• Talk about political ads. You can ask your child some questions to start a conversation.
  • How is a commercial different than a political advertisement?
  • How are they similar?
  • Who pays for political ads?
  • Do political ads help candidates win elections?

Tackle the tough topics. Children in middle school may not be able to understand the bullying and mudslinging that occurs during political campaigns. They may hear about things you will need to explain further, and these topics may be issues you didn’t expect to have to explain. If this happens, try to focus on the positive aspects of the candidates and the important issues of the election. Ask your child to pick out one or two real issues that are important to him or her to discuss.

Try to explain how elections work. Ask your child if he or she votes for a class president at school?  This opportunity presents is a good way to explain the election system to your child. Explore other things your child may vote for in or out of school, such as which book to study next or where the class will visit on their next field trip and discuss the voting process.

High School

High school-aged children are our future voters! At this point, they should be well educated in our government’s history, have a clear understanding of patriotism, and may be able to have debates on controversial topics. Teens learn how to research scientific and factual information in school for projects. Help your child apply this skill and look for the differences between fact and opinion in political messaging.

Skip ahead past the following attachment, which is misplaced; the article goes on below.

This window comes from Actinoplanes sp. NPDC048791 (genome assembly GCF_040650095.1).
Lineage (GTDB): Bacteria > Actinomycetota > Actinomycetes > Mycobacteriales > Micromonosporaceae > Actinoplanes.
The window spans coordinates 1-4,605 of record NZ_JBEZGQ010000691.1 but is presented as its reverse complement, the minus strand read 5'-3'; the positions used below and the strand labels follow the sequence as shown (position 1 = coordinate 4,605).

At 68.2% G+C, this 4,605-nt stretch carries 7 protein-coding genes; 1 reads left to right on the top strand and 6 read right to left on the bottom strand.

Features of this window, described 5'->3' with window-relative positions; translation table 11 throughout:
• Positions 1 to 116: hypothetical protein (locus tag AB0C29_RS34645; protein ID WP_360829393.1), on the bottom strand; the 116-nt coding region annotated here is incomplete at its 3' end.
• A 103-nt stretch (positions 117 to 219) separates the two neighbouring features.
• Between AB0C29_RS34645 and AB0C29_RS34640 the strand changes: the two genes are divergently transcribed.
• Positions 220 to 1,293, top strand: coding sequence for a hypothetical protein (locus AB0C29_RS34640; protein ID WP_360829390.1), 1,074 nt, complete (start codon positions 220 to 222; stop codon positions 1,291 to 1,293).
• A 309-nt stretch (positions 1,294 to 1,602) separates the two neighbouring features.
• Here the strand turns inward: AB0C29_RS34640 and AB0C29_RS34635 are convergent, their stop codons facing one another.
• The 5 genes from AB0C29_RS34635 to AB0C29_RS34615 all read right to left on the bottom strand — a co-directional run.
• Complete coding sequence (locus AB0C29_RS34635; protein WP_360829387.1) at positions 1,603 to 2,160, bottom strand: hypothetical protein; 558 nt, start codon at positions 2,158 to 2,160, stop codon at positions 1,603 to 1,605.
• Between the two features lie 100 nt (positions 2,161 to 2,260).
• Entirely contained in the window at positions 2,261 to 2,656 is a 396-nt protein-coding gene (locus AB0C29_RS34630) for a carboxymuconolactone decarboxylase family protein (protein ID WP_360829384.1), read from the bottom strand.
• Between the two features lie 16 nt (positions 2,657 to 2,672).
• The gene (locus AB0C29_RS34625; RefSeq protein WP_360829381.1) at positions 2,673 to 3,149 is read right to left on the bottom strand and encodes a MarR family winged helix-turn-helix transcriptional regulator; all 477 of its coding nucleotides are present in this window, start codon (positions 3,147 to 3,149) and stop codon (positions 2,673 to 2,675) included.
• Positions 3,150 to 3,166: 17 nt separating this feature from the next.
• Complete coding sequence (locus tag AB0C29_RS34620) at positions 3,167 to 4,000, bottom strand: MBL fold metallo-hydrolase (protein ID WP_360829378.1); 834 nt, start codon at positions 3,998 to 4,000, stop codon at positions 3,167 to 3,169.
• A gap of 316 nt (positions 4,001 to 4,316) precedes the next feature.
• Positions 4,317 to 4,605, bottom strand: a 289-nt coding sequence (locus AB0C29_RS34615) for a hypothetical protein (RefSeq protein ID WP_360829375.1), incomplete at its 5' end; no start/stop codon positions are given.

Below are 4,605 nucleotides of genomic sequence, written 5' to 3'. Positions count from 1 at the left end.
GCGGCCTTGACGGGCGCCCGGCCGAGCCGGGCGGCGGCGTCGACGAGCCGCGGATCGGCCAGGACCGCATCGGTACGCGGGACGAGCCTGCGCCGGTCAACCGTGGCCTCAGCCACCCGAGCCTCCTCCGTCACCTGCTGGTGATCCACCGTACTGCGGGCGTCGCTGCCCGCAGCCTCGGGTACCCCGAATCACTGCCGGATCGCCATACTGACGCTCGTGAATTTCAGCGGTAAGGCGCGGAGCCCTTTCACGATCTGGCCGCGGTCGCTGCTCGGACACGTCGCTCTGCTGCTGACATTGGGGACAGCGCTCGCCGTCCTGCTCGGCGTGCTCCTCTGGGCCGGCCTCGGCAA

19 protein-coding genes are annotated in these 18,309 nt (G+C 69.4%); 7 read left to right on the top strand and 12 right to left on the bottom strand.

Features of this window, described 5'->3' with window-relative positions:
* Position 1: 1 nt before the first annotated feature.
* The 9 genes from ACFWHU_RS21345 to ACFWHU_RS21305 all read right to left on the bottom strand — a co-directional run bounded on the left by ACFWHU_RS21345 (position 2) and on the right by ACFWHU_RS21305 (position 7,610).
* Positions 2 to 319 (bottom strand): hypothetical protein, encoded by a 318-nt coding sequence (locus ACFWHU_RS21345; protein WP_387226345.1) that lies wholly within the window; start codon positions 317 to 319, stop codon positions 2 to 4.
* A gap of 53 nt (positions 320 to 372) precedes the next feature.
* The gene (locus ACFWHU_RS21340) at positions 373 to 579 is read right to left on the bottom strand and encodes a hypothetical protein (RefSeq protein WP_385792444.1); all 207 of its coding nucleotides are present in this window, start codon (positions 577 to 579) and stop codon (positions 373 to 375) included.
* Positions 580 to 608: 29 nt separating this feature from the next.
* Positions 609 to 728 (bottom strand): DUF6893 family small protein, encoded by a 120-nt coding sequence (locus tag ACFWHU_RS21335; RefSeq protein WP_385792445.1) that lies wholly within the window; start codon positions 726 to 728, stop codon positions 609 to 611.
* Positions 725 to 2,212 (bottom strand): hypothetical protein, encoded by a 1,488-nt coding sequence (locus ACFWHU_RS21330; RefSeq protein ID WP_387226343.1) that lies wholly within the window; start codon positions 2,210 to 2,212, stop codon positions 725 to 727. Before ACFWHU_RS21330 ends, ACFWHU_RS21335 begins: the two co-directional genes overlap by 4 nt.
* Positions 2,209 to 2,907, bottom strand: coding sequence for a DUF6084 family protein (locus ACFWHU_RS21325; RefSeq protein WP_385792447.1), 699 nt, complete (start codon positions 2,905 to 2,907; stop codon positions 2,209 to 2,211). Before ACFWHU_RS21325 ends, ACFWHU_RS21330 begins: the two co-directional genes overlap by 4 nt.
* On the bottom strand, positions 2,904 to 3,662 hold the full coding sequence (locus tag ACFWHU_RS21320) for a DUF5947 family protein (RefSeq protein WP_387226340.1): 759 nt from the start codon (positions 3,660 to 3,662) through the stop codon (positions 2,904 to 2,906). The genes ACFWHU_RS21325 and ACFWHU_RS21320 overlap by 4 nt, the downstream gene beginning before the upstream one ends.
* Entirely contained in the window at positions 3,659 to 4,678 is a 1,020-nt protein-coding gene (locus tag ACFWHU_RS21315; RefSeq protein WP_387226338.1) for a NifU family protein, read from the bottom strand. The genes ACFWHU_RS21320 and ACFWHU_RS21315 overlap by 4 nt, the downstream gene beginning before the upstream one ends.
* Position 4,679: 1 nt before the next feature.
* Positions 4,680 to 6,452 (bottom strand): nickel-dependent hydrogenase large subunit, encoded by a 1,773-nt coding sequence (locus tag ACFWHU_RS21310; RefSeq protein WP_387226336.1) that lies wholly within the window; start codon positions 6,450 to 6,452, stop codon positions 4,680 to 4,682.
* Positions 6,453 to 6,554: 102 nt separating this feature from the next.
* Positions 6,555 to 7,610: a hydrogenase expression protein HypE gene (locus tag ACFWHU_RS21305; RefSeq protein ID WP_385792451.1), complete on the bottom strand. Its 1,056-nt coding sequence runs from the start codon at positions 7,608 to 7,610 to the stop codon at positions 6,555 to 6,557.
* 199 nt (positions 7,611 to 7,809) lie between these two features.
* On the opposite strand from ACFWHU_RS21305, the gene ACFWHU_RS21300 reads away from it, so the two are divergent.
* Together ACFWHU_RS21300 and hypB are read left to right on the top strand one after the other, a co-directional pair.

Discuss campaign issues. Some parents have difficulty understanding certain political issues; this makes explaining those issues to children difficult. National news during election seasons can become captivating for its excessiveness, and information, whether true or false, has the potential to go viral on social media sites. When discussing campaign issues with children, try to ask open-ended questions like, “Do you think they are a good candidate?” “What is important to you?” Let your child speak freely about how he or she feels about a certain topic and let him or her try to make up his or her own mind about topics and issues.

Watch the news together. Pick a topic, and compare the differences in how it is reported on one network versus another. Point out when you hear facts and when you hear opinions.

Talk about polls. Explain that polls are not facts but estimates, and the results of the poll can be completely different depending on where the poll was taken and who is paying for the poll.

Social Media, aka the land of opinion. Talk to children about the risks of conversing about politics with friends, family members, and even strangers (who may follow the same page or politician) on social media. However, be sure to explain that it’s okay to be passionate about one’s values and beliefs, but it is not okay to be disrespectful of others’ values and beliefs. We are all free to have our own political choices.


Bright horizons.  (2020). Teaching your children about politics and government.

Mcmahon, R. (2018, August 17). Easy ways to steer kids through the political season. Commonsense media.

Nolas, S., Varvantakis, C., & Aruldoss, V. (2017). Talking politics in everyday family lives. Contemporary Social Science, 12(1-2), 68-83.